The Bundeswehr does not accept direct entry applicants, i.e. civilians with no prior military experience, for the Bundeswehr Commando Course. As a result, volunteers for the Bundeswehr Commando Course may be accepted from Bundeswehr military personnel (both officer and enlisted) from any branch of military service to serve with the Commando community.

Consequently, there is one recognised pathway to become a member of the Commando community:

  1. Attend and pass the Bundeswehr Commando Course.

2.1     Recruitment Centre

Recruitment for Bundeswehr Commando candidates is undertaken by the Infantry School (needs verification).

2.2     General Requirements and Eligibility for All Candidates

Subject to the requirements outlined below, all Bundeswehr officers and enlisted (other ranks) personnel are eligible to attend the Bundeswehr Commando training programme.

General Requirements for all candidates:

  • Unknown.


3.0     Introduction

“You must not only endure, they must also lead their soldiers.” (Pritzsche, 2013).

This section of the article provides an outline of the selection and training undertaken whilst on the Bundeswehr Commando Course.

The training programme of the Bundeswehr Commando Course is divided into two parts:

  1. Basic Course (Grundlehrgang) or EKL 1:
    1. SERE-skills; and
    2. Small unit tactics.
  2. Advanced Course (Leistungslehrgang) or EKL 2:
    1. Instructor certification for previously acquired skills;
    2. Leadership and advanced infantry minor tactics; and
    3. Guerrilla warfare fundamentals.

3.1     Entrance Test

Course Mud Run

On day one of the Bundeswehr Commando Course, the 50+ candidates will have to successfully complete an entrance test. The test consists of two physical tests (Pritzsche, 2013):

  1. The obstacle course which must be completed in less than 2 minutes 15 seconds; and
  2. A 3,000 metre run, carrying 10 kilograms of equipment, to be completed in less than 19 minutes.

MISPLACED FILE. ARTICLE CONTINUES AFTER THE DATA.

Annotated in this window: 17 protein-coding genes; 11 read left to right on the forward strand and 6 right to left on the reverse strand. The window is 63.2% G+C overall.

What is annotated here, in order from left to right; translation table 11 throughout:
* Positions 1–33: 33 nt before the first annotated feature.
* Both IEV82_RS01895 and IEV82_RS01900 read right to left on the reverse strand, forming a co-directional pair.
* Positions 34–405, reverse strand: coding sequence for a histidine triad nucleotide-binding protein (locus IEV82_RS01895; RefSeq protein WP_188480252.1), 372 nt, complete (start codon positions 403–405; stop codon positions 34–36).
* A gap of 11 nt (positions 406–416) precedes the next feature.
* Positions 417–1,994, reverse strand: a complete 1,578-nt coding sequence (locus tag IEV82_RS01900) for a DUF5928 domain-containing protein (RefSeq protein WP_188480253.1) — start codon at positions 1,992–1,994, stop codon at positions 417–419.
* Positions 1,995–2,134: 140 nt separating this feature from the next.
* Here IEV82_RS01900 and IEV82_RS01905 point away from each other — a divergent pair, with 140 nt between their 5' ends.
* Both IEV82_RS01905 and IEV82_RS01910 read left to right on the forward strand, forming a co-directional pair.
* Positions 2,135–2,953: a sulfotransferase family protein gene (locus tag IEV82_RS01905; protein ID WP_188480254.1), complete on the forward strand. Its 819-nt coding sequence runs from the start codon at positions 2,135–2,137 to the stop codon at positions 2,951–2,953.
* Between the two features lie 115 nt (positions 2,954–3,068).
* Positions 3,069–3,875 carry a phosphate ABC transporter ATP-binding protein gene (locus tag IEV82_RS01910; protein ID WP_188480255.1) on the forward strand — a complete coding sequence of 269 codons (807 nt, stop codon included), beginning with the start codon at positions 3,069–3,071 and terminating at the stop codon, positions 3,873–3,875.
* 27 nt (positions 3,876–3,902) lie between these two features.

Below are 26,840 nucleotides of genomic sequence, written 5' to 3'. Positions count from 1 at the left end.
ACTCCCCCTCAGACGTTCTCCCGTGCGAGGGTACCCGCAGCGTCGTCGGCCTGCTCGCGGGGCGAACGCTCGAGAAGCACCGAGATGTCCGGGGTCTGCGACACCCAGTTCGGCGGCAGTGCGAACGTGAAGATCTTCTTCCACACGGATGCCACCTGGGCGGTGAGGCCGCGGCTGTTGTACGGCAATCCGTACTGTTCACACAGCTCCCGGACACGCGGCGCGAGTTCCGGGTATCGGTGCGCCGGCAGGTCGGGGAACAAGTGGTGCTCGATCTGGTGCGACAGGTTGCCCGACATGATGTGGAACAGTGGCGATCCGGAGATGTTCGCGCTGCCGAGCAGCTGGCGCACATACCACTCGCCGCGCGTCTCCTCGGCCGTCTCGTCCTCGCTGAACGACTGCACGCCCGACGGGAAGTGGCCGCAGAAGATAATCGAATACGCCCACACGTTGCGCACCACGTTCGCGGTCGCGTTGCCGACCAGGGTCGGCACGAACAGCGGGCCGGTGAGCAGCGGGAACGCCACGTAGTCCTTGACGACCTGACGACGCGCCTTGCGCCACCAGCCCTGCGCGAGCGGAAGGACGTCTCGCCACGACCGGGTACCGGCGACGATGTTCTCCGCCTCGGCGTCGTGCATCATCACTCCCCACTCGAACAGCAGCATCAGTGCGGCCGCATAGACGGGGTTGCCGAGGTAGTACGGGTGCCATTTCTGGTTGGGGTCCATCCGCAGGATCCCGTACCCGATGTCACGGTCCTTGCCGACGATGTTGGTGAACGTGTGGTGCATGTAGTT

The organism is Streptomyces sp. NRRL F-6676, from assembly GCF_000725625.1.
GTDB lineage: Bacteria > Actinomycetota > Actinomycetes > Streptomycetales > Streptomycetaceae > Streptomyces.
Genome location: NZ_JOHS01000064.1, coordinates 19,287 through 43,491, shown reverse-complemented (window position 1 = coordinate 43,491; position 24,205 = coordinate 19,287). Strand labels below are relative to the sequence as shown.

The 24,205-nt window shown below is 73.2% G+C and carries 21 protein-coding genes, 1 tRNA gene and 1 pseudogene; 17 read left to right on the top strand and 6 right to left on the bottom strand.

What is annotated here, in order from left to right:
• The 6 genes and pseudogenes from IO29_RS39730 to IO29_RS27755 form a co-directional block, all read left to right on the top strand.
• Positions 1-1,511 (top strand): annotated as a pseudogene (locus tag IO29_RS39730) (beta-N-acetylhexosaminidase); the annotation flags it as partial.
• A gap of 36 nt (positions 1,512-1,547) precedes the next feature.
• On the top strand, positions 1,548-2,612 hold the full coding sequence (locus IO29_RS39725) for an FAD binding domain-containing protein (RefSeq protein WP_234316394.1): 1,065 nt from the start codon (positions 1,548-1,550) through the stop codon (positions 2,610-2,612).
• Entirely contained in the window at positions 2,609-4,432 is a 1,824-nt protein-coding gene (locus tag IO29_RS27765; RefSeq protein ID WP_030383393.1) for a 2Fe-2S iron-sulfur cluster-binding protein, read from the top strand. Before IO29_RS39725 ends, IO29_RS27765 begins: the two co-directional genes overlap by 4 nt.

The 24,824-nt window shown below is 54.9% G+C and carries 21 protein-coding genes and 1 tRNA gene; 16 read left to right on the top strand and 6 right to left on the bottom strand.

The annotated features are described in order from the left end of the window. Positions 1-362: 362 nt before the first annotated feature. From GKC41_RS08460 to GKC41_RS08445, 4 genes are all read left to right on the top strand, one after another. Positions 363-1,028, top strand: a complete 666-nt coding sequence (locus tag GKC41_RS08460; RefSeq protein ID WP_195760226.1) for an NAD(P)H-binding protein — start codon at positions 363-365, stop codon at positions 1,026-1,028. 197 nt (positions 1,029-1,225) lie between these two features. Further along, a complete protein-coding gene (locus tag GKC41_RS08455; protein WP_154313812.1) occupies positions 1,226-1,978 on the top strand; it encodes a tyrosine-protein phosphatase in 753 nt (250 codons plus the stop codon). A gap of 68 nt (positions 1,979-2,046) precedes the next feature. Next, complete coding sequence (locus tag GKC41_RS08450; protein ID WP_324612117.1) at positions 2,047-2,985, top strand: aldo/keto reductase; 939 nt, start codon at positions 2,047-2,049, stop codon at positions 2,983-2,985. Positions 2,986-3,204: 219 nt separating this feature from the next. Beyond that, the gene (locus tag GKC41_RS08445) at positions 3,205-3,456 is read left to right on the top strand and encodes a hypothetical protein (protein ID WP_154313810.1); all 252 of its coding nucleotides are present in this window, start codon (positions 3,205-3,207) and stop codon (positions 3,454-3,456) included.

If a candidate successfully completes these two tests, then they can continue with the course.

3.2     EKL 1

During this stage of training, candidates are assessed on their leadership skills throughout the course. They will also be required to carry 25 kg (55 lbs) or more of equipment during marches (Pritzsche, 2013).

Table 1 provides an illustration of the training undertaken during EKL 1. Most of the training outlined in Table 1 is accompanied by sleep and food deprivation, as well as physical and mental stress.

Table 1: Outline of EKL 1 training programme
Week Description
  • Entrance Test, as outlined above (Section 3.1).
  • Classroom instruction and briefings.
  • Training includes:
    • Loaded march.
    • Field-craft (camouflage and concealment).
    • Weapons handling.
    • Casualty evacuation via stretcher.
    • Land navigation exercises (day and night), using a map and compass.
    • Instruction in knots.
  • Repeat Entrance Test, as training session.
  • Repeat Entrance Test, as training session(s).
  • Training includes:
    • Close Combat/Hand-to-hand Fighting: Krav Maga, an Israeli form of military self-defence, since 2008. Became a separate course in 2010.
    • Rappelling/Abseiling: Traversing tactically from height with all equipment.
    • Tactical river crossing: How to cross and traverse water in a tactical manner, as well as overcoming fear of the water. Also involves learning how to waterproof equipment. Training in water is usually conducted in wetsuits, at certain times of the year, due to the water temperature.
    • High Water Entry: Candidates must jump, from approximately 5-7 metres, into the water. This aids the overcoming of fear. Candidates will also undertake an aerial slide.